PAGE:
Re: [Lwip] [IPsec] The LWIG WG has placed draft-mglt-lwig-minimal-esp in state "Call For Adoption By WG Issued"

Daniel Migault <> Wed, 29 August 2018 16:17 UTC

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From: Daniel Migault <>
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Subject: Re: [Lwip] [IPsec] The LWIG WG has placed draft-mglt-lwig-minimal-esp in state "Call For Adoption By WG Issued"
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Hi Heinrich,

Thank you for reviewing the draft. Please find my response inline. I
believe your concerns are addressed in the draft within the scope of the
draft. The work you are mostly looking at would be an efficient TFC / dummy
packet policy. This would more probably be in scope of ipsecme WG.


On Thu, Aug 23, 2018 at 2:32 PM, Heinrich Singh <>

> Hello IETF,
> I am new to LWIP/IPSEC. I read draft-mglt-lwig-minimal-esp. Here is my
> summary:
>    1. Don't use random SPI because getting randomness on small devices is
>    expensive. This will of course leak privacy. If a vendor/app uses fixed SPI
>    for his devices, then someone on the network can find out info of
>    vendor/app.
> <mglt>
This is correct and I believe this statement is provided in the draft. Is
there, in your opinion, anything we should add in the text below:

   The use of a limited number of fix SPI also come with security or
   privacy drawbacks.  Typically, a passive attacker may derive
   information such as the number of constrained devices connecting the
   remote peer, and in conjunction with data rate, the attacker may
   eventually determine the application the constrained device is
   associated to.  In addition, if the fix value SPI is fixed by a
   manufacturer or by some software application, the SPI may leak in an
   obvious way the type of sensor, the application involved or the model
   of the constrained device.  As a result, the use of a unpredictable
   SPI is preferred to provide better privacy.

   As far as security is concerned, revealing the type of application or
   model of the constrained device could be used to identify the
   vulnerabilities the constrained device is subject to.  This is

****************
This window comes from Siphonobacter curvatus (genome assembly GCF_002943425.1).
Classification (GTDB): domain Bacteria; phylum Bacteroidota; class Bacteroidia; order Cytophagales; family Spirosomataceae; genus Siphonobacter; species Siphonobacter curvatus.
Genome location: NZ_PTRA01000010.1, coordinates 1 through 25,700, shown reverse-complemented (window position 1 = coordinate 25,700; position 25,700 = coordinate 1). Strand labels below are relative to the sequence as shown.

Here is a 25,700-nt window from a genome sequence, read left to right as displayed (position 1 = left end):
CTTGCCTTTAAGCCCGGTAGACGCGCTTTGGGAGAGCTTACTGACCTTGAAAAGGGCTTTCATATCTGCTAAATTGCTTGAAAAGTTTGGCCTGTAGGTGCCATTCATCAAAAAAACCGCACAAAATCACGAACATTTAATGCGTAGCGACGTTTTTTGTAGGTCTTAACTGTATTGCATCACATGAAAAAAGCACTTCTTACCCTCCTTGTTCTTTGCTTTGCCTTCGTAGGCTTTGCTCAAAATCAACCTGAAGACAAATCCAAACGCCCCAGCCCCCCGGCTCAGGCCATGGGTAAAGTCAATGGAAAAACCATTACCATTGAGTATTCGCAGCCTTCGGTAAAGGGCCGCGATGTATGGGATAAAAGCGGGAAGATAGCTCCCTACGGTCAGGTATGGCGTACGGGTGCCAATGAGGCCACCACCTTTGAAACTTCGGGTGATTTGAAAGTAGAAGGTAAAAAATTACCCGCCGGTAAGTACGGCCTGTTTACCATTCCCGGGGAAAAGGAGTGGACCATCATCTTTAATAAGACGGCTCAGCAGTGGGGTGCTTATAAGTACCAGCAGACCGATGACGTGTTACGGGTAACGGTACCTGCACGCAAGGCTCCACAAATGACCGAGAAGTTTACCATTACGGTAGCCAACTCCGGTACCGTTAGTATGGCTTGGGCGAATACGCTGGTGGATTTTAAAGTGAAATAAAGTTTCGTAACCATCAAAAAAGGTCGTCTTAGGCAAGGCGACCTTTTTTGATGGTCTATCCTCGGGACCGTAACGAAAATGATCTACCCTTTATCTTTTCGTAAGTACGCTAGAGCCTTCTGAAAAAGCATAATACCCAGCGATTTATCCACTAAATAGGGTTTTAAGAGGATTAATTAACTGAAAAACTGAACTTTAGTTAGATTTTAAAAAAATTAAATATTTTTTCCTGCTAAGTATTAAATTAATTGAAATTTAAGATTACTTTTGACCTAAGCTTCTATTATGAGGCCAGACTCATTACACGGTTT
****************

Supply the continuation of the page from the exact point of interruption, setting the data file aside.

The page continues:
especially sensitive for constrained device where patches or software
   updates will be challenging to operate.  As a result, these devices
   may remain vulnerable for relatively long period.  In addition,
   predictable SPI enable an attacker to forge packets with a valid SPI.
   Such packet will not be rejected due to an SPI mismatch, but instead
   after the signature check which requires more resource and thus make
   DoS more efficient, especially for devices powered by batteries.

 Also, why a device can generate random number for doing IKEv2, nonces etc.
but not for generating SPI?


I am reading your text as if the draft were recommending the use of non
random SPI, while you would expect the draft to recommend a random
generation of the SPI. I think the draft address your comment by
recommending a random generation of the SPI with the text below:

   It is RECOMMENDED to randomly generate the SPI indexing each inbound
   session.  A random generation provides a stateless way to generate
   the SPIs, while keeping the probability of collision between SPIs
   relatively low.  In case of collision, the SPI is simply re-

We could have hardly go further for example by saying SPI MUST be randomly
generated as this is not required by RFC4303. Such requirement woudl have
been out of scope of the draft as the purpose of the draft is not to update
the standard ESP and become a replacement of RFC4303. instead, its purpose
is to implement a minimal version of RFC 4303. SPI randomness is not
required by RFC4303, so this document cannot mandate SPI generation to be

The draft also clearly stated that non compromise on random generator
should mad for random used for cryptographic purpose. This is not the case
for SPI, and some device may, when necessary, use this to save cycles.


>    1. Storing sequence numbers is difficult so devices can use time.
>    Getting time on small devices is actually much harder. Also is there some
>    hard info that reading time is cheaper than reading sequence number from
>    memory? I can also look at packets much later and tell when you sent a
>    packet.
> <mglt>
We received this example from people following IEEE802.15. It would be good
you share your information why reading time is much harder, so the
discussion can happen on the mailing list. From my perspective the main
idea was to explain that you could take advantage of an already existing
"always increasing" function set on your device. Typically, the time is
shared across the device and can be used by ALL session, instead of having
multiple Sequence numbers.

As a side note, if your cases does not fit this, you do not necessarily